*The Argus (Melbourne, Vic. : 1848 - 1957) Wednesday 16 February 1955 Section: SPORTING SECTION p 2 Article about George K. making the St Kilda 1sts aged 15 and some of the other Uni High teenagers also playing at the top level. Daryl Foster was later the W.A. state coach for many years.
MURRAY INWOOD (MELBOURNE TEACHERS' COLLEGE.)
The Commanding Officer-Faraday St. Donkey Serenade.
Murray didn't teach me, being a fellow student at teachers' college, but I would have loved to be in his class; it would have been fun! I knew him well, being in the same group and sitting next to him in the tenor section of the choir. A Korean War vet., Murray was well established (at Maribyrnong I think) and threw parties for the members of our group. At every one, Murray would be badgered until he sang The Donkey Serenade,which was just made for his superb voice.
At the start of our second year, the whisper went around to stay on the second floor and keep a lookout. The bell rang and the new students gathered in the assembly area outside. Suddenly a commanding voice started barking orders to straighten lines,improve posture and so on. Stifled sniggers from upstairs seemed about to give the game away but when the column was marched, to Murray's "left, right" across Swanston St to the old Faraday State School, we laughed our heads off.
PETER DUNLEAVEY, KENSINGTON STATE SCHOOL, CIRCA 1968. Aug. 22.
During the 1960's, Kensington changed considerably. The flats overlooking the South Ken. flat, now Holland Park, had brought more disadvantaged families into the area, many struggling to learn a new language. When Bryan Quirk of Carlton Football Club had his jaw broken in a game, I took over the coaching of the cricket team. The boys loved our after school practice sessions, the same later with footy, and it was then that I discovered how many of the children were latch-key children; they arrived home to an empty house because both parents were working.One of the boys, Kevin,was so disturbed that he took to one of his parents with an axe and he was just one of many troubled children. It was depressing so a bit of levity would not go astray.
We locked the deputy principal and the infant mistress in the tiny strongroom in the first production of the big brother house. But the funniest thing ever was Peter Dunleavey's classic impromptu one -liner.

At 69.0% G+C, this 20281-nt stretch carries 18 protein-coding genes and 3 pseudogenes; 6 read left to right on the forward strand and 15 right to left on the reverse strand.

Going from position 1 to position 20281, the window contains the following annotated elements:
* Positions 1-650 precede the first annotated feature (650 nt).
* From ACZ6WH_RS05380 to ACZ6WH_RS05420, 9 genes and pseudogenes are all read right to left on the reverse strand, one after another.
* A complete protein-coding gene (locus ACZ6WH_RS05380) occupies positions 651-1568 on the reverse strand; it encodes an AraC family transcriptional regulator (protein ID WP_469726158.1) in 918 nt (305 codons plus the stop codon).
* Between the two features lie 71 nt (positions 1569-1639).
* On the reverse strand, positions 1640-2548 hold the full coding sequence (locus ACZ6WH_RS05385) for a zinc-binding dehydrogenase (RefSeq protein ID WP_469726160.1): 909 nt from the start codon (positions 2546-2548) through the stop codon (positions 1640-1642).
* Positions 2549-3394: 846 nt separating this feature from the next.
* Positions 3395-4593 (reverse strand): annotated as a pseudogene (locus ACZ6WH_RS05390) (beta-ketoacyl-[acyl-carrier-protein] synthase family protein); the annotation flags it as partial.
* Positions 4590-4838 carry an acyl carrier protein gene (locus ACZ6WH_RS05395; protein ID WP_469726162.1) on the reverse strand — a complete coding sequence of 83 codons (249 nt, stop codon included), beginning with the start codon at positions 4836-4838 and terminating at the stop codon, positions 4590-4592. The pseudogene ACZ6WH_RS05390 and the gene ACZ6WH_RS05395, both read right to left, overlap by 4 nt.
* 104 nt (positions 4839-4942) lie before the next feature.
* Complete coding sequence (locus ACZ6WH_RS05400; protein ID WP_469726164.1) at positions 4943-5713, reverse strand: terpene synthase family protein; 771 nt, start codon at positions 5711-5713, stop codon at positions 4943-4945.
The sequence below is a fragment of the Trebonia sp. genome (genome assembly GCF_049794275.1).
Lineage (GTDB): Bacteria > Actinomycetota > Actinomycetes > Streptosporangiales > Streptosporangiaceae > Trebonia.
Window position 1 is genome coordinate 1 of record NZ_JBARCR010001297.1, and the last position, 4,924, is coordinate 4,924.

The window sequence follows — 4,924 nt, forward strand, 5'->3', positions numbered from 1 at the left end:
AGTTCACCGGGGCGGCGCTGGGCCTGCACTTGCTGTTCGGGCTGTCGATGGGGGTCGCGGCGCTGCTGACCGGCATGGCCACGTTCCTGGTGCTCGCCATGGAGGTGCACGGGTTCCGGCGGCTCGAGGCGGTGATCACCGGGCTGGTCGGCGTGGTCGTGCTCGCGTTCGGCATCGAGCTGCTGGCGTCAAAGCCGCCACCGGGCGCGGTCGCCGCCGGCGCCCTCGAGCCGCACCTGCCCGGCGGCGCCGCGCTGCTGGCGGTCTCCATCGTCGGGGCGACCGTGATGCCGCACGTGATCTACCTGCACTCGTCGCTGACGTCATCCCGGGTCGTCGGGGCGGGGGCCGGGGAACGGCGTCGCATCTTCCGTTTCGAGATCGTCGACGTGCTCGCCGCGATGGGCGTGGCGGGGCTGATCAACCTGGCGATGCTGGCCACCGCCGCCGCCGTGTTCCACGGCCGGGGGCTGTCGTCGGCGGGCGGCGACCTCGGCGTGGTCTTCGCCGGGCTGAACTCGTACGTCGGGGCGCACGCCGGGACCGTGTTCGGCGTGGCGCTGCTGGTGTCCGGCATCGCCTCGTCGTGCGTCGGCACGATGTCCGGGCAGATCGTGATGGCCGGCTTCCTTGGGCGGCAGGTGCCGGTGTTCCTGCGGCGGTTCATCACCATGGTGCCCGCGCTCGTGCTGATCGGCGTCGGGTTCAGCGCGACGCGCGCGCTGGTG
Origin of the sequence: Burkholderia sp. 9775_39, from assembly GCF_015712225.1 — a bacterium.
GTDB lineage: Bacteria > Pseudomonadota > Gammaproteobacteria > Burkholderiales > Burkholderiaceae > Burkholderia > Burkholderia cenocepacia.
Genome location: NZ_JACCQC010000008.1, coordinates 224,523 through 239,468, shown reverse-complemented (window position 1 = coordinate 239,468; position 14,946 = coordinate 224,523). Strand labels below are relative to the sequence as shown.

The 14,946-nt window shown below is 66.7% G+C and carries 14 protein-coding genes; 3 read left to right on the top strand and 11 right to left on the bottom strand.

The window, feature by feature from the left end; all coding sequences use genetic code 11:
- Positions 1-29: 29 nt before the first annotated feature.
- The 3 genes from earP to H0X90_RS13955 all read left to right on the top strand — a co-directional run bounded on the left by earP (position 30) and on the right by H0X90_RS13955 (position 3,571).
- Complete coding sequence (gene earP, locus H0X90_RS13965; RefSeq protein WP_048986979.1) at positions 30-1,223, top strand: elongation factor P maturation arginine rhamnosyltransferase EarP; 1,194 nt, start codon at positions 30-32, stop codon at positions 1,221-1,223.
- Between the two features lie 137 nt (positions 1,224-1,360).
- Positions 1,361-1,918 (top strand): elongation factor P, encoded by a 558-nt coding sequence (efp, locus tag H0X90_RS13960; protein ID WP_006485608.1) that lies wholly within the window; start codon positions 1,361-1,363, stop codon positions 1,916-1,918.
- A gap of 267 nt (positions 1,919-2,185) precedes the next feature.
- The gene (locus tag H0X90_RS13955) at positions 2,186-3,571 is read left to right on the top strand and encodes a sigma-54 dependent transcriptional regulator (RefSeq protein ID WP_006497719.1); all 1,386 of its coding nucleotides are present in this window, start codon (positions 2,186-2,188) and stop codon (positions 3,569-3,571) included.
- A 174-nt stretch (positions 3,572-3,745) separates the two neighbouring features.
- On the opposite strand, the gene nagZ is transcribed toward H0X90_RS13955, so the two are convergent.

The staff kitchen was separate from the staff room and if you had forgotten cutlery,you had to go back to get it. I think the sick bay was between the two rooms. One day I'd heated my lunch but had forgotten the cutlery. When I returned,my lunch was missing. My colleagues kindly showed me where it was,in my locked classroom! You guessed it,my key had also disappeared from the staff room table.
On the Friday before my wedding, I was looking after two grades (of 36 or more),Maureen Ginifer being away and relieving teachers unheard of, when Peter came down and said that Quirky needed to see me. He wasn't in his room (his grade being probably at Art and Craft)so Peter said that he was probably in the staff room. As we walked past the sick bay two figures emerged like lightning to assist Peter in his dastardly purpose. I breathed a sigh of relief when I found they were only going to tie me up; far better than the usual buck's night prank.
I'd almost untied myself when a check by my assailants found the bonds needed attention. That had just been done when a girl from Maureen's class asked Peter if I was in the sick bay. "Yes,but he's tied up at the moment!" Ya gotta laugh!
on 2013-10-30 21:50:25
Itellya is researching local history on the Mornington Peninsula and is willing to help family historians with information about the area between Somerville and Blairgowrie. He has extensive information about Henry Gomm of Somerville, Joseph Porta (Victoria's first bellows manufacturer) and Captain Adams of Rosebud.